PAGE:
Dover Motorsports is heading to the music capital of Nashville by moving one of the Monster Mile’s two NASCAR weekends in 2021.
It was another blow to a Central Delaware economy that in 2020 has already seen the coronavirus-driven loss of the 2020 Firefly Music Festival and the first of two annual NASCAR weekends.
Details of a race weekend in August in Dover remain unclear.
The decision makes sense in a sport and entertainment world that no longer depends on fans in the stands.
Dover Downs was betting on the Music City market when the company, flush with Delaware race weekend revenues and a potential bonanza from a casino with little competition purchased a 1,200-acre tract outside the city.
A bigtime Nashville race was never to be as existing NASCAR tracks, like Dover, packed in more than 100,000 fans and some smaller venues faded away.
Newer markets like Chicago and Phoenix also drew crowds and the company founded by the Rollins family had the good sense to not build a “field of dreams” complex.
The company’s heart remained in Dover where the casino was expanded and a hotel and conference center was added
As the years went by the Nashville track languished as attendance at NASCAR races plunged and never recovered.
Meanwhile, Dover Downs spun off the motorsports operations but was later unable to convince shareholders to recombine the companies as a cost-saving move.
The Dover-based company unloaded tracks in Memphis and the St. Louis area while taking down a large chunk of its seating in Dover.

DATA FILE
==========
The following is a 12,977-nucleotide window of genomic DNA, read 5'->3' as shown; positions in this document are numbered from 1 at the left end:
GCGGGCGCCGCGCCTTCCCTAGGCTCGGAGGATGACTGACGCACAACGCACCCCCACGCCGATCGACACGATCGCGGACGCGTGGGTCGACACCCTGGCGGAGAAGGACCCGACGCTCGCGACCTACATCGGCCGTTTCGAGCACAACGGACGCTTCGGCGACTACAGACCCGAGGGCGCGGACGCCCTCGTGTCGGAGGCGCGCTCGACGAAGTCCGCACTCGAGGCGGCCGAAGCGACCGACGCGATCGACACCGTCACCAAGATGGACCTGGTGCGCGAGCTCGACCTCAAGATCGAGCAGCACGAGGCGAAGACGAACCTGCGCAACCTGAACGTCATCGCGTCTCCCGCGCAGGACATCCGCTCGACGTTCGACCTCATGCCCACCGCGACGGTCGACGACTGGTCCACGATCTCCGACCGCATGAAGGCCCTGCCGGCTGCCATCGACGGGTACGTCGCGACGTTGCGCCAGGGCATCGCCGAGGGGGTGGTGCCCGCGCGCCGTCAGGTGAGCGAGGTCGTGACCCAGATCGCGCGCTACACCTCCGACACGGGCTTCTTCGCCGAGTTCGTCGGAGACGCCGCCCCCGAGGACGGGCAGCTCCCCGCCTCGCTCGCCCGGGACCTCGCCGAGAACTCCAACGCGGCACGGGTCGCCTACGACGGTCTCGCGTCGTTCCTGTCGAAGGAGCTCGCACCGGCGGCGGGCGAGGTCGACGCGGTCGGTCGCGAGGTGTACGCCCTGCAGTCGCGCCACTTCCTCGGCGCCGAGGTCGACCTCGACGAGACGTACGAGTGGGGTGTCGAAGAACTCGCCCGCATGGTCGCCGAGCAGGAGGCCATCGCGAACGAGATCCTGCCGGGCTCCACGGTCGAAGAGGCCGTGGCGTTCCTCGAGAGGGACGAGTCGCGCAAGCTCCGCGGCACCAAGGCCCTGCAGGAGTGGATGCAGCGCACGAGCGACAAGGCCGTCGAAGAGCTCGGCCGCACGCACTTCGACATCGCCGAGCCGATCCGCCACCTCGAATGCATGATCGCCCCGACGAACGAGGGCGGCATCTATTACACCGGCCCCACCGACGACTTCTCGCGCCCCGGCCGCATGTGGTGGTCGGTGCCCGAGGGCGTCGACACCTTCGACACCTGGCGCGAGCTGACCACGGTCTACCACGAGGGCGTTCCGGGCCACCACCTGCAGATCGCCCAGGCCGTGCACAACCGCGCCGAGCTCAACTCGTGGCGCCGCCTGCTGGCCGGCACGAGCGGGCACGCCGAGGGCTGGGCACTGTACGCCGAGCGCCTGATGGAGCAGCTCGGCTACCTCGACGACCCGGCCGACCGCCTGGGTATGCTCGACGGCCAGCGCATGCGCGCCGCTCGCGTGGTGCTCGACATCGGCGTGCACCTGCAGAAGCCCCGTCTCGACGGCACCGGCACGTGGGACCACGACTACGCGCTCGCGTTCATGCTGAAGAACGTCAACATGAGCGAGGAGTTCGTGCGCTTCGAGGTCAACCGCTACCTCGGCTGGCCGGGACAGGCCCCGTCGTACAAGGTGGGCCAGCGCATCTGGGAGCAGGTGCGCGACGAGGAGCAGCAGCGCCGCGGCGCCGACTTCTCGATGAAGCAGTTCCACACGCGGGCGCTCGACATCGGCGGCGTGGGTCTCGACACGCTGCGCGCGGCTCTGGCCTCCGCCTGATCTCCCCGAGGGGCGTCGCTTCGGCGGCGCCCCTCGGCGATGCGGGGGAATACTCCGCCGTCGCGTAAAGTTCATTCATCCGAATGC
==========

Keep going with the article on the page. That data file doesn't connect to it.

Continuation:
It turned out that selling Nashville was not a snap. One deal fell through and the company decided to sell a portion of its acreage while keeping the track.
NASCAR now appears to be OK with tracks with less seating in locations where sponsorships might be easier to attract. Grandstands with 50,000 people are preferable to the empty seats seen at Dover prior to the dismantling move.
Prior to the recent announcement, some figured that the circuit might opt for a smaller fairgrounds track in Nashville that is more in keeping with NASCAR’s hardscrabble roots.
TV revenues are now filling the attendance revenue gap and the Music City complex can be fixed up without breaking the bank. Reports indicate that $8 million to $10 million will be pumped into the site.
The deal may boost Dover Motorsports’ stock price, which hovers around $1.50 a share, after dropping to $1.17 earlier in the year.The company remains profitable and has little debt.
None of this will brighten the day of one Monster Mile fan who indicated on a social media post that the two race weekends were a big reason for moving to Delaware.
But Dover Motorsports no longer banks on attendance revenues and its smaller scale Nashville dream seems poised to become a reality.
Here’s to a peaceful weekend and supporting your local independent business that won’t be moving to Nashville. –Doug Rainey, chief content officer.